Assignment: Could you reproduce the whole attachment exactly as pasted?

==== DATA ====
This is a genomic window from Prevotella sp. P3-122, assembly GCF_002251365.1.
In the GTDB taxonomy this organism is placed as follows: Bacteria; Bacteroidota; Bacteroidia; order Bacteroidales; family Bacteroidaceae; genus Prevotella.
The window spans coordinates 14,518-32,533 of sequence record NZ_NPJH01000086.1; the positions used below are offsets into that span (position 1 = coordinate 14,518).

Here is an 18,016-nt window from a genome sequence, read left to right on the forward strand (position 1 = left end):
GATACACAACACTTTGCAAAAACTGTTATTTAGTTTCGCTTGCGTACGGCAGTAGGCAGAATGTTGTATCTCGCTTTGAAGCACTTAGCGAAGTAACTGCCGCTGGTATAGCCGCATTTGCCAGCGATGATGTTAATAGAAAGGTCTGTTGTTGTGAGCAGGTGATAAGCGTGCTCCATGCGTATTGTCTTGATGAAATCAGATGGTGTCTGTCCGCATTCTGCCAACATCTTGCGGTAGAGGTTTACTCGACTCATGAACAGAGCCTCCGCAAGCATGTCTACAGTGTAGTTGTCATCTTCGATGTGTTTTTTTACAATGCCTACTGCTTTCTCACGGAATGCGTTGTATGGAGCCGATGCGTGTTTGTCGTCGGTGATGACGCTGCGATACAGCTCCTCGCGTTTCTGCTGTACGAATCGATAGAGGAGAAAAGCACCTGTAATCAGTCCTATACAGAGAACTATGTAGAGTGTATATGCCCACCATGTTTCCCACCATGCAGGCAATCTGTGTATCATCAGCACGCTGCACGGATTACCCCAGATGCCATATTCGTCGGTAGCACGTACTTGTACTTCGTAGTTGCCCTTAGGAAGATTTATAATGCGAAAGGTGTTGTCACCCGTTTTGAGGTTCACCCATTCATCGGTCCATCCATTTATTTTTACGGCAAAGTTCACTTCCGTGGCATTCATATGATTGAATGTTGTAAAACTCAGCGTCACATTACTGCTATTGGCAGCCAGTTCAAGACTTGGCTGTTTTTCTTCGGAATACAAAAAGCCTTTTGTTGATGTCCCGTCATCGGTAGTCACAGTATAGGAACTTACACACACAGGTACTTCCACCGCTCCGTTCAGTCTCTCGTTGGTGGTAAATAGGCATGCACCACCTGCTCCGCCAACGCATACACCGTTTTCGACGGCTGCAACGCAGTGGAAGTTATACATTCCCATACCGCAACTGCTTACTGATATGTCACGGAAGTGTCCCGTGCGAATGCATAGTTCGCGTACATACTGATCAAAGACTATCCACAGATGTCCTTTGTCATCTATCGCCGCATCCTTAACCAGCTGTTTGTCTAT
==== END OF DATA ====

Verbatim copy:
This is a genomic window from Prevotella sp. P3-122, assembly GCF_002251365.1.
In the GTDB taxonomy this organism is placed as follows: Bacteria; Bacteroidota; Bacteroidia; order Bacteroidales; family Bacteroidaceae; genus Prevotella.
The window spans coordinates 14,518-32,533 of sequence record NZ_NPJH01000086.1; the positions used below are offsets into that span (position 1 = coordinate 14,518).

Here is an 18,016-nt window from a genome sequence, read left to right on the forward strand (position 1 = left end):
GATACACAACACTTTGCAAAAACTGTTATTTAGTTTCGCTTGCGTACGGCAGTAGGCAGAATGTTGTATCTCGCTTTGAAGCACTTAGCGAAGTAACTGCCGCTGGTATAGCCGCATTTGCCAGCGATGATGTTAATAGAAAGGTCTGTTGTTGTGAGCAGGTGATAAGCGTGCTCCATGCGTATTGTCTTGATGAAATCAGATGGTGTCTGTCCGCATTCTGCCAACATCTTGCGGTAGAGGTTTACTCGACTCATGAACAGAGCCTCCGCAAGCATGTCTACAGTGTAGTTGTCATCTTCGATGTGTTTTTTTACAATGCCTACTGCTTTCTCACGGAATGCGTTGTATGGAGCCGATGCGTGTTTGTCGTCGGTGATGACGCTGCGATACAGCTCCTCGCGTTTCTGCTGTACGAATCGATAGAGGAGAAAAGCACCTGTAATCAGTCCTATACAGAGAACTATGTAGAGTGTATATGCCCACCATGTTTCCCACCATGCAGGCAATCTGTGTATCATCAGCACGCTGCACGGATTACCCCAGATGCCATATTCGTCGGTAGCACGTACTTGTACTTCGTAGTTGCCCTTAGGAAGATTTATAATGCGAAAGGTGTTGTCACCCGTTTTGAGGTTCACCCATTCATCGGTCCATCCATTTATTTTTACGGCAAAGTTCACTTCCGTGGCATTCATATGATTGAATGTTGTAAAACTCAGCGTCACATTACTGCTATTGGCAGCCAGTTCAAGACTTGGCTGTTTTTCTTCGGAATACAAAAAGCCTTTTGTTGATGTCCCGTCATCGGTAGTCACAGTATAGGAACTTACACACACAGGTACTTCCACCGCTCCGTTCAGTCTCTCGTTGGTGGTAAATAGGCATGCACCACCTGCTCCGCCAACGCATACACCGTTTTCGACGGCTGCAACGCAGTGGAAGTTATACATTCCCATACCGCAACTGCTTACTGATATGTCACGGAAGTGTCCCGTGCGAATGCATAGTTCGCGTACATACTGATCAAAGACTATCCACAGATGTCCTTTGTCATCTATCGCCGCATCCTTAACCAGCTGTTTGTCTAT